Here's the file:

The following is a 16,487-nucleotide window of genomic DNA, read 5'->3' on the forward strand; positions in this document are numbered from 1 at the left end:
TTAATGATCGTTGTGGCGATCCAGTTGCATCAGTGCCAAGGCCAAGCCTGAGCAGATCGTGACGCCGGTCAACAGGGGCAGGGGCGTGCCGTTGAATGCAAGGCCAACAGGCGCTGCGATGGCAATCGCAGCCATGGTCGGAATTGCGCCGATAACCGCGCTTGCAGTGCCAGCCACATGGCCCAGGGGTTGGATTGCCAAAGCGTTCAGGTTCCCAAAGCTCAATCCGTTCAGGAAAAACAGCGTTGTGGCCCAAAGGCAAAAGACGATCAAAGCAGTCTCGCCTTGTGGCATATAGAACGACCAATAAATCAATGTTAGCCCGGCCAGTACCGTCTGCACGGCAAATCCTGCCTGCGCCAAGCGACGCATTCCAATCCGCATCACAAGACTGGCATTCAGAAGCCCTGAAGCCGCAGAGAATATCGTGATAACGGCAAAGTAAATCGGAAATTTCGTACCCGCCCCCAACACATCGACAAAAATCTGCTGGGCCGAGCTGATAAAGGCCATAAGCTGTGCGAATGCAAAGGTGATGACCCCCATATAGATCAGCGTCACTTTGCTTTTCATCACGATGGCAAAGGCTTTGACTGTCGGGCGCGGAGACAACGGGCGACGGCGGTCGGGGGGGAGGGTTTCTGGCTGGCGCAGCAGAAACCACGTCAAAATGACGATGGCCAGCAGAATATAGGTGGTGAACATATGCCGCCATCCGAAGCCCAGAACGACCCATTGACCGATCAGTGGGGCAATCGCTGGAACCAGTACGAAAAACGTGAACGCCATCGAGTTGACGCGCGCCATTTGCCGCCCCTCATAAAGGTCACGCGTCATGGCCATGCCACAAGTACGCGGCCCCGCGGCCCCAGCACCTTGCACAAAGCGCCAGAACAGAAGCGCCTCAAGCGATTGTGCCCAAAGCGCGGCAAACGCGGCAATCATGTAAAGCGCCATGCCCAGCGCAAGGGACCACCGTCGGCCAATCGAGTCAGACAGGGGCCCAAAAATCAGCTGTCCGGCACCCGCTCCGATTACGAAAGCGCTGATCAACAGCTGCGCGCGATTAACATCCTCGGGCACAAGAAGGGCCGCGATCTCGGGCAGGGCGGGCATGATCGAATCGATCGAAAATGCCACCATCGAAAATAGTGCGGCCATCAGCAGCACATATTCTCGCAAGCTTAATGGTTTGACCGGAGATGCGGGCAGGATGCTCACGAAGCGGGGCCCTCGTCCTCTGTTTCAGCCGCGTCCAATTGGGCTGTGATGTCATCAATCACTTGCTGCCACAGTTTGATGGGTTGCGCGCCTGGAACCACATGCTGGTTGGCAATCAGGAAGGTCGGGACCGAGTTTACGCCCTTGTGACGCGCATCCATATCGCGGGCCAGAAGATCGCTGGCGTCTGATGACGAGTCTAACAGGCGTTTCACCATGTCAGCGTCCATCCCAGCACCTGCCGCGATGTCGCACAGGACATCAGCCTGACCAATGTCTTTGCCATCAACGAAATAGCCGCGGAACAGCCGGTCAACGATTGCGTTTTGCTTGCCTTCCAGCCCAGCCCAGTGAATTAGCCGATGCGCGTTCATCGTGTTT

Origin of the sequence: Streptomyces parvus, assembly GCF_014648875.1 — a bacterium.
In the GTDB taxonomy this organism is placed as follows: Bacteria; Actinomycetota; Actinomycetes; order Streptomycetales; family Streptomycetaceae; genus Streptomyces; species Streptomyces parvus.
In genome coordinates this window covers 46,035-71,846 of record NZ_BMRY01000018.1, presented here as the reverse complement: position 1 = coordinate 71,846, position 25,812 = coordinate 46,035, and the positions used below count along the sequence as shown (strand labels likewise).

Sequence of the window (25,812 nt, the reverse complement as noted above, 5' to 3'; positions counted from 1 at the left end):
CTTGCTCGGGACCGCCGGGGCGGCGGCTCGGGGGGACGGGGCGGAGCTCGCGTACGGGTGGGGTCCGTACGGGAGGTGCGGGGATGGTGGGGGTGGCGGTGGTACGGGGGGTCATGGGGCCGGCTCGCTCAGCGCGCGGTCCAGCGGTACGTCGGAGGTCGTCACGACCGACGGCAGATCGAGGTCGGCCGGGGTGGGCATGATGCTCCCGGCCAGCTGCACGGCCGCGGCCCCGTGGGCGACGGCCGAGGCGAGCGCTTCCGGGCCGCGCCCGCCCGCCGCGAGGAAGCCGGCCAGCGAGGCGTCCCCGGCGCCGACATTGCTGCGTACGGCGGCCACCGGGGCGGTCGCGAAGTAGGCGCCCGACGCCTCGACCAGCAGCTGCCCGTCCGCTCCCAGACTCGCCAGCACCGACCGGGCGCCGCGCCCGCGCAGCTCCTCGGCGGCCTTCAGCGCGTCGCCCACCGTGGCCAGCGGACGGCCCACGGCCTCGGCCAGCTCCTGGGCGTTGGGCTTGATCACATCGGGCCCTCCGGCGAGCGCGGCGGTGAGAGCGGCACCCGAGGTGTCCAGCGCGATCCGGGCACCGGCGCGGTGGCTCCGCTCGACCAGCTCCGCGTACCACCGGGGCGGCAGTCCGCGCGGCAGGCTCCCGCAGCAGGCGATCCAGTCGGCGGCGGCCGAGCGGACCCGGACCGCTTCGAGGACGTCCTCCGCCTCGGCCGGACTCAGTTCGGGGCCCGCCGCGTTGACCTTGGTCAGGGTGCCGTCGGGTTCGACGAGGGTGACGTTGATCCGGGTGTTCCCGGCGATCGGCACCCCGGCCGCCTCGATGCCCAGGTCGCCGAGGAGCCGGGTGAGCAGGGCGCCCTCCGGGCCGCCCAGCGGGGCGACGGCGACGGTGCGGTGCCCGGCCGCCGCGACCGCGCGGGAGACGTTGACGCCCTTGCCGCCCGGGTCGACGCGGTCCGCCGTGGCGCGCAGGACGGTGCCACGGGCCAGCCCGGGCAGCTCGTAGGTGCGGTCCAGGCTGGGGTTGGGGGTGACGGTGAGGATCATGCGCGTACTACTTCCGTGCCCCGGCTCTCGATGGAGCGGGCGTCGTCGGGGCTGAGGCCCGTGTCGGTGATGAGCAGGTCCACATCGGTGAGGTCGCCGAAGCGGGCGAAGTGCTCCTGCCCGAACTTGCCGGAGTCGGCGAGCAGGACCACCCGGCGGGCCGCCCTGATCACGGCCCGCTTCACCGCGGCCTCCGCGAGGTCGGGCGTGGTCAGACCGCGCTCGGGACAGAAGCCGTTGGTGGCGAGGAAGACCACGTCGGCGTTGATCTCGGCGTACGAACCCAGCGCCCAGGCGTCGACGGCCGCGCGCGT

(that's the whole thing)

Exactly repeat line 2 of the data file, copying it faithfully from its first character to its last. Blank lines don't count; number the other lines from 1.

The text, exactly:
TTAATGATCGTTGTGGCGATCCAGTTGCATCAGTGCCAAGGCCAAGCCTGAGCAGATCGTGACGCCGGTCAACAGGGGCAGGGGCGTGCCGTTGAATGCAAGGCCAACAGGCGCTGCGATGGCAATCGCAGCCATGGTCGGAATTGCGCCGATAACCGCGCTTGCAGTGCCAGCCACATGGCCCAGGGGTTGGATTGCCAAAGCGTTCAGGTTCCCAAAGCTCAATCCGTTCAGGAAAAACAGCGTTGTGGCCCAAAGGCAAAAGACGATCAAAGCAGTCTCGCCTTGTGGCATATAGAACGACCAATAAATCAATGTTAGCCCGGCCAGTACCGTCTGCACGGCAAATCCTGCCTGCGCCAAGCGACGCATTCCAATCCGCATCACAAGACTGGCATTCAGAAGCCCTGAAGCCGCAGAGAATATCGTGATAACGGCAAAGTAAATCGGAAATTTCGTACCCGCCCCCAACACATCGACAAAAATCTGCTGGGCCGAGCTGATAAAGGCCATAAGCTGTGCGAATGCAAAGGTGATGACCCCCATATAGATCAGCGTCACTTTGCTTTTCATCACGATGGCAAAGGCTTTGACTGTCGGGCGCGGAGACAACGGGCGACGGCGGTCGGGGGGGAGGGTTTCTGGCTGGCGCAGCAGAAACCACGTCAAAATGACGATGGCCAGCAGAATATAGGTGGTGAACATATGCCGCCATCCGAAGCCCAGAACGACCCATTGACCGATCAGTGGGGCAATCGCTGGAACCAGTACGAAAAACGTGAACGCCATCGAGTTGACGCGCGCCATTTGCCGCCCCTCATAAAGGTCACGCGTCATGGCCATGCCACAAGTACGCGGCCCCGCGGCCCCAGCACCTTGCACAAAGCGCCAGAACAGAAGCGCCTCAAGCGATTGTGCCCAAAGCGCGGCAAACGCGGCAATCATGTAAAGCGCCATGCCCAGCGCAAGGGACCACCGTCGGCCAATCGAGTCAGACAGGGGCCCAAAAATCAGCTGTCCGGCACCCGCTCCGATTACGAAAGCGCTGATCAACAGCTGCGCGCGATTAACATCCTCGGGCACAAGAAGGGCCGCGATCTCGGGCAGGGCGGGCATGATCGAATCGATCGAAAATGCCACCATCGAAAATAGTGCGGCCATCAGCAGCACATATTCTCGCAAGCTTAATGGTTTGACCGGAGATGCGGGCAGGATGCTCACGAAGCGGGGCCCTCGTCCTCTGTTTCAGCCGCGTCCAATTGGGCTGTGATGTCATCAATCACTTGCTGCCACAGTTTGATGGGTTGCGCGCCTGGAACCACATGCTGGTTGGCAATCAGGAAGGTCGGGACCGAGTTTACGCCCTTGTGACGCGCATCCATATCGCGGGCCAGAAGATCGCTGGCGTCTGATGACGAGTCTAACAGGCGTTTCACCATGTCAGCGTCCATCCCAGCACCTGCCGCGATGTCGCACAGGACATCAGCCTGACCAATGTCTTTGCCATCAACGAAATAGCCGCGGAACAGCCGGTCAACGATTGCGTTTTGCTTGCCTTCCAGCCCAGCCCAGTGAATTAGCCGATGCGCGTTCATCGTGTTT